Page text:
health

Our Falling into Place series spotlights the important work of -and fosters collaboration between- not-for-profit organizations in our communities; allowing us all to fall into place.

Falling Into Place is supported by The Seymour Fox Memorial Foundation, Providing a helping hand to turn inspiration into accomplishment. See more possibilities … see more promise… see more progress.

Albany College of Pharmacy and Health Sciences joins us to talk about their new innitiative, “The Collaboratory.”

Located in Albany’s South End, this space will be used by both the College and Trinity Alliance and serve as the home base for the REACH program. The purpose of this program is to engage, empower, and activate Medicaid and Medicaid-eligible residents of the South End and nearby neighborhoods to make consistent use of preventative health care and wellness systems.

Beyond serving this need, the Collaboratory will host classes for both ACPHS students as well as for community residents. The space will also be available for community group meetings, and we expect to add more services in the years to come. Below is list of suggested questions to help guide the discussion.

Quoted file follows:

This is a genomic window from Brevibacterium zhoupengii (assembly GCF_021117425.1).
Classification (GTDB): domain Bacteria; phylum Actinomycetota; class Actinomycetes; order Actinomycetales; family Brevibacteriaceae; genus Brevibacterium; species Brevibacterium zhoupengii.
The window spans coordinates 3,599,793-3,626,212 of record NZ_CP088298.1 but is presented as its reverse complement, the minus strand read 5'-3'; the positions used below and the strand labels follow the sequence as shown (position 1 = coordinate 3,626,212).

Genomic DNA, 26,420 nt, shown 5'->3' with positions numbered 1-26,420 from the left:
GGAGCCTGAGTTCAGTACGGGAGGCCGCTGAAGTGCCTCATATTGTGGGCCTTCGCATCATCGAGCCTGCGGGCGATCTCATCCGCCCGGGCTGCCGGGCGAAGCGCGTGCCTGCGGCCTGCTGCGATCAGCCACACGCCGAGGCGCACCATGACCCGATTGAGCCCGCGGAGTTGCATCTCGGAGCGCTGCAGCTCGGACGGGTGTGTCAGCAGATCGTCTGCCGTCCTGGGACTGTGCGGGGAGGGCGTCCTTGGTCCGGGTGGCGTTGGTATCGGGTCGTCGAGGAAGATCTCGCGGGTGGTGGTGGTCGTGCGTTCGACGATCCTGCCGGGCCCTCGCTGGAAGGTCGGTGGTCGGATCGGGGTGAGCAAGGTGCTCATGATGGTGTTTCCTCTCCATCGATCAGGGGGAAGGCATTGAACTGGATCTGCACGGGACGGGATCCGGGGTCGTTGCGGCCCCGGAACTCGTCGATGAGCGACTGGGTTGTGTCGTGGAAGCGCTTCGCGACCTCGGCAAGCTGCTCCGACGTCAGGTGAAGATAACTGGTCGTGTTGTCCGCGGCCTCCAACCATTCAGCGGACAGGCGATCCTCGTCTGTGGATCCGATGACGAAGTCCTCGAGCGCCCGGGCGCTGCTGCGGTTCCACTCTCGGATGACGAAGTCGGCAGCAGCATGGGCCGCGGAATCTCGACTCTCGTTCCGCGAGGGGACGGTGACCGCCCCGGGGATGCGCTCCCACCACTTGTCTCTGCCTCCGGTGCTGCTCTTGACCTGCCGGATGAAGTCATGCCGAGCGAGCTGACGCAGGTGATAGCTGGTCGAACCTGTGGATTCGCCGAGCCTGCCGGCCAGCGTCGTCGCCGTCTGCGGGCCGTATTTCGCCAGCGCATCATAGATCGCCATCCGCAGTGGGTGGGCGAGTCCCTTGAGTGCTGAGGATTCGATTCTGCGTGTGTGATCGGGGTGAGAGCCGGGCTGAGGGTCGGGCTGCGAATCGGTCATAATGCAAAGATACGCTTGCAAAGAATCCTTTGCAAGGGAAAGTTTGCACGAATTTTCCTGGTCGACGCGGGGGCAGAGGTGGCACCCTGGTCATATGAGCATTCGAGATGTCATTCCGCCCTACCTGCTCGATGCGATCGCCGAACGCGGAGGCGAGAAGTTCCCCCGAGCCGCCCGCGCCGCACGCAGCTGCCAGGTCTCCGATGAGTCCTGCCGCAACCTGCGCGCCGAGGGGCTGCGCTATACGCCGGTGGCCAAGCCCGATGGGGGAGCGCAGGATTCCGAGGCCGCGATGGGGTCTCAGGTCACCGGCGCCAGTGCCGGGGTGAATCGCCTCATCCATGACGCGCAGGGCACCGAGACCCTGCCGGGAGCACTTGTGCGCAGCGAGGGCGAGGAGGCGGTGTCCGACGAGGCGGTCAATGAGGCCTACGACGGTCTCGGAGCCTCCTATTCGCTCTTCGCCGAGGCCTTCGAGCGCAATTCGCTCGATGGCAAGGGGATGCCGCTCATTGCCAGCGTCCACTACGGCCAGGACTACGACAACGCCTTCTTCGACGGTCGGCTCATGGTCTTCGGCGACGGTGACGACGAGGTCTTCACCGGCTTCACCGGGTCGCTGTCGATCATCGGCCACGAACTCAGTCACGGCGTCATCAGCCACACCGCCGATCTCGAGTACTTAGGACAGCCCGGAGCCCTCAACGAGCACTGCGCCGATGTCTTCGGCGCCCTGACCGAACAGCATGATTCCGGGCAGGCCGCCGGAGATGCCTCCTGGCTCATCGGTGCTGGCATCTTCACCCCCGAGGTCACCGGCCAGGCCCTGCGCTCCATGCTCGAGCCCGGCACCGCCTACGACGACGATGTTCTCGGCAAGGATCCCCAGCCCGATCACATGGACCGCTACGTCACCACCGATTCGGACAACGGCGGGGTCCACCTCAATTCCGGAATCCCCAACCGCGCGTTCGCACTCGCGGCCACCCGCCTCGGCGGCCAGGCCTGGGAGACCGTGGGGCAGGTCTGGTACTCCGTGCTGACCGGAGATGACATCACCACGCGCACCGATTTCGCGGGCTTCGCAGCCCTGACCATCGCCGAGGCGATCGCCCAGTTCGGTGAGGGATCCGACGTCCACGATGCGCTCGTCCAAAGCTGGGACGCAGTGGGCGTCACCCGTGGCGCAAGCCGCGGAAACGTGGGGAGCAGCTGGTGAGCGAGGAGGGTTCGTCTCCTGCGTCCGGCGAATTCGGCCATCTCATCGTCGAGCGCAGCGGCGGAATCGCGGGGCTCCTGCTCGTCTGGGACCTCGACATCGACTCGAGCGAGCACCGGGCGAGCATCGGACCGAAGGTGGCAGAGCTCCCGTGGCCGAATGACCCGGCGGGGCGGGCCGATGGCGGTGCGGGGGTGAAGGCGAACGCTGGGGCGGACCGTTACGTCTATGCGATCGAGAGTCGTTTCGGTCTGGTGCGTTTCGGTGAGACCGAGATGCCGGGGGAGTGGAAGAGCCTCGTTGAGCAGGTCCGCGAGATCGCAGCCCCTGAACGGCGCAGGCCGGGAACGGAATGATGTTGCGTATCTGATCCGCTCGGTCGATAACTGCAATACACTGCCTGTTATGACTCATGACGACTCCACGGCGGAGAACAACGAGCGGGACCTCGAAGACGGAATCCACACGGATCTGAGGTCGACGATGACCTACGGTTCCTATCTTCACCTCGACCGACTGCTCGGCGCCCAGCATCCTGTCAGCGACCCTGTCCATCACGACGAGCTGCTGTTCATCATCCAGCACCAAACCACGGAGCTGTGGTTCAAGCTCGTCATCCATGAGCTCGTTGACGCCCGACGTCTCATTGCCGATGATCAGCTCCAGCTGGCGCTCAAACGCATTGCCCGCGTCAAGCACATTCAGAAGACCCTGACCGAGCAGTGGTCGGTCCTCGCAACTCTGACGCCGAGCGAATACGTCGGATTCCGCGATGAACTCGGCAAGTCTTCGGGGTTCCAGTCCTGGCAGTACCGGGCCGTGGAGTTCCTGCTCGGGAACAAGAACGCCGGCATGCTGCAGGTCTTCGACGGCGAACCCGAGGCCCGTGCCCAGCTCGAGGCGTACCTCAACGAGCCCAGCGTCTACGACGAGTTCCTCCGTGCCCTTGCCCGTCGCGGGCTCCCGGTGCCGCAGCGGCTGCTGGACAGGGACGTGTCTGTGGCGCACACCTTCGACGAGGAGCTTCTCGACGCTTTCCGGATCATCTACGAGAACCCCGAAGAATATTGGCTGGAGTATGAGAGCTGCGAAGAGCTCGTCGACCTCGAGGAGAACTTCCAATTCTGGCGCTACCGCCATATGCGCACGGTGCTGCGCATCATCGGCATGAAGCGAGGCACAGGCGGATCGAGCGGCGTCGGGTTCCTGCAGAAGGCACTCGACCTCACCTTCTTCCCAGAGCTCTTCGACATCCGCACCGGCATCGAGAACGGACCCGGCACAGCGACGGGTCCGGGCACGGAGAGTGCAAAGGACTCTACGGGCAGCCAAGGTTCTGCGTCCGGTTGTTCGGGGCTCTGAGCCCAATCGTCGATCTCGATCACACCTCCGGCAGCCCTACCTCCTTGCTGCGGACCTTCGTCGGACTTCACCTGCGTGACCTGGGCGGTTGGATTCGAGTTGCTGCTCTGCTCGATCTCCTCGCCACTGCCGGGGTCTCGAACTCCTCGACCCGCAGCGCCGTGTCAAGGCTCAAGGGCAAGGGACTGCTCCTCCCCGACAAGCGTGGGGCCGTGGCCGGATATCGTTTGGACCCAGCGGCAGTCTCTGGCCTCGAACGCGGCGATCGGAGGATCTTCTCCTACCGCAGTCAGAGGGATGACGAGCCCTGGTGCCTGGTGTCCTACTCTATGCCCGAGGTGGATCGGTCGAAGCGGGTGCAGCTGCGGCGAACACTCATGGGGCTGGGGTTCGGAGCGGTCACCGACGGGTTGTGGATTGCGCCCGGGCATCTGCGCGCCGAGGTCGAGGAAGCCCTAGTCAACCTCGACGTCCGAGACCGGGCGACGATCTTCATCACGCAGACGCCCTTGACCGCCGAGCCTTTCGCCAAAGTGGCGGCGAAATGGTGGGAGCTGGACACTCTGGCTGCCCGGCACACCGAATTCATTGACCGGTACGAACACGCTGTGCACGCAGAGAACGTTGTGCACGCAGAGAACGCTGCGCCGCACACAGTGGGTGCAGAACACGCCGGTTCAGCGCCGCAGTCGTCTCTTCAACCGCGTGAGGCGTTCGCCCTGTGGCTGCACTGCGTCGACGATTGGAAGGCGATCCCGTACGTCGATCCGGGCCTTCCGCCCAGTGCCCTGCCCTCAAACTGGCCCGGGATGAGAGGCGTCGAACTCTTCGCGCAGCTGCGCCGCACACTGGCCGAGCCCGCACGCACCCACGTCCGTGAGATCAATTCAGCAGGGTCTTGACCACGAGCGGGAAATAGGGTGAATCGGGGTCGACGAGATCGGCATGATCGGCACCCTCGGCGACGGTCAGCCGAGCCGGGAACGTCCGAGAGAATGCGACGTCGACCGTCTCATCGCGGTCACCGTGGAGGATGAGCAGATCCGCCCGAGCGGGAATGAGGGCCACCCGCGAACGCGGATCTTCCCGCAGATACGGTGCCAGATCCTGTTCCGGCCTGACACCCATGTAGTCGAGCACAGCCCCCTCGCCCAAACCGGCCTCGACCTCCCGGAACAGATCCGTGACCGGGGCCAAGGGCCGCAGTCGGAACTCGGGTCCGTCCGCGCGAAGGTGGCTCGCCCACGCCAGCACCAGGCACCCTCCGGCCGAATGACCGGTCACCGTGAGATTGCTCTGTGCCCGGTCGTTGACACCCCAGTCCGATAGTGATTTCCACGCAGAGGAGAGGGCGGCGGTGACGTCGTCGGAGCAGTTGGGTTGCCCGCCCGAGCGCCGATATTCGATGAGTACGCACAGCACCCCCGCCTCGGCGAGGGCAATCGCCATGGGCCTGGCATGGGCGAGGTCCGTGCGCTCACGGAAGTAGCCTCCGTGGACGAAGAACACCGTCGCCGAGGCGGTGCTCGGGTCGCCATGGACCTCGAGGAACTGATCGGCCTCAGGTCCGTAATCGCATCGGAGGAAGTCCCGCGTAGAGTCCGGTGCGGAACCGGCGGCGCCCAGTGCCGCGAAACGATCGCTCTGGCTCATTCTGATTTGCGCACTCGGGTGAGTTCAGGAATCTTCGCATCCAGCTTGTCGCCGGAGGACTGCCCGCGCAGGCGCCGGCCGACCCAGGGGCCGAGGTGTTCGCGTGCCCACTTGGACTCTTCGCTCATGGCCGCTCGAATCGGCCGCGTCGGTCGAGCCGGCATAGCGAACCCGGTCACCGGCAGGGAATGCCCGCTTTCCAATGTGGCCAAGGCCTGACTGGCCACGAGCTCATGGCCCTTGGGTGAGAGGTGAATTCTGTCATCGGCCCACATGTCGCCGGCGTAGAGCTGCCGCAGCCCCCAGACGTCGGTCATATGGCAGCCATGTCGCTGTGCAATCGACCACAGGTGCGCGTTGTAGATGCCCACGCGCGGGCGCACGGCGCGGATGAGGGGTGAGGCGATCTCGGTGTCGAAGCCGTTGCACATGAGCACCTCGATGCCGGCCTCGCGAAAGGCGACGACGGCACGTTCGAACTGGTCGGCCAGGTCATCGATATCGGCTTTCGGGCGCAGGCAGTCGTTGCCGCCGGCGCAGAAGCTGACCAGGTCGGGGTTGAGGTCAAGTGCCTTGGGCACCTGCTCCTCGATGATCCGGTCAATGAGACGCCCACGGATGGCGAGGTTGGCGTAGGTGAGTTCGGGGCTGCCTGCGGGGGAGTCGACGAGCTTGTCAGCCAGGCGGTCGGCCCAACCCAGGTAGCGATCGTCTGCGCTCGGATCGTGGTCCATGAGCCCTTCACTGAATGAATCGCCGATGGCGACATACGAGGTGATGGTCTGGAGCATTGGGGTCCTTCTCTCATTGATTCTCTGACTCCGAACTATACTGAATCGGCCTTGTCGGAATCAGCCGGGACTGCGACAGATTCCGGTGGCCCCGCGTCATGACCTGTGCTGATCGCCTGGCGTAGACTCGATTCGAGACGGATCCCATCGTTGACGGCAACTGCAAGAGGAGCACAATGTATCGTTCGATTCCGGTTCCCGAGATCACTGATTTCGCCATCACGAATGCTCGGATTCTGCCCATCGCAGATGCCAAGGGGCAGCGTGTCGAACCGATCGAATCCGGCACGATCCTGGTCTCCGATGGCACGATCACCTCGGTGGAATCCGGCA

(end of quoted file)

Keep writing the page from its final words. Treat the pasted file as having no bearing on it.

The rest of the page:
We welcome ACPHS President, Dr. Greg Dewey and Dr. Colleen McLaughlin. Colleen is a professor at the College and also serves as the Chair of their Department of Population Health Sciences.

Lucas Willard / WAMC

An on-site medical clinic for backstretch workers at Saratoga Race Course has cut back its services due to reductions in funding from the organizations that pay for the program.

Centers for Disease Control and Prevention/Wikimedia Commons

The New York State Department of Health is warning of potential measles exposures in Brooklyn and in Orange and Putnam Counties.

Best-Selling author Barbara Ehrenreich, after her own battle with cancer, is now against the preventative care that is supposed to prolong life and guarantee health. It may sound suicidal, but Ehrenreich claims most of the medical tests she is urged to take fall short of the “evidence based” standard she requires to go to the hospital and undergo unpleasant and intrusive procedures.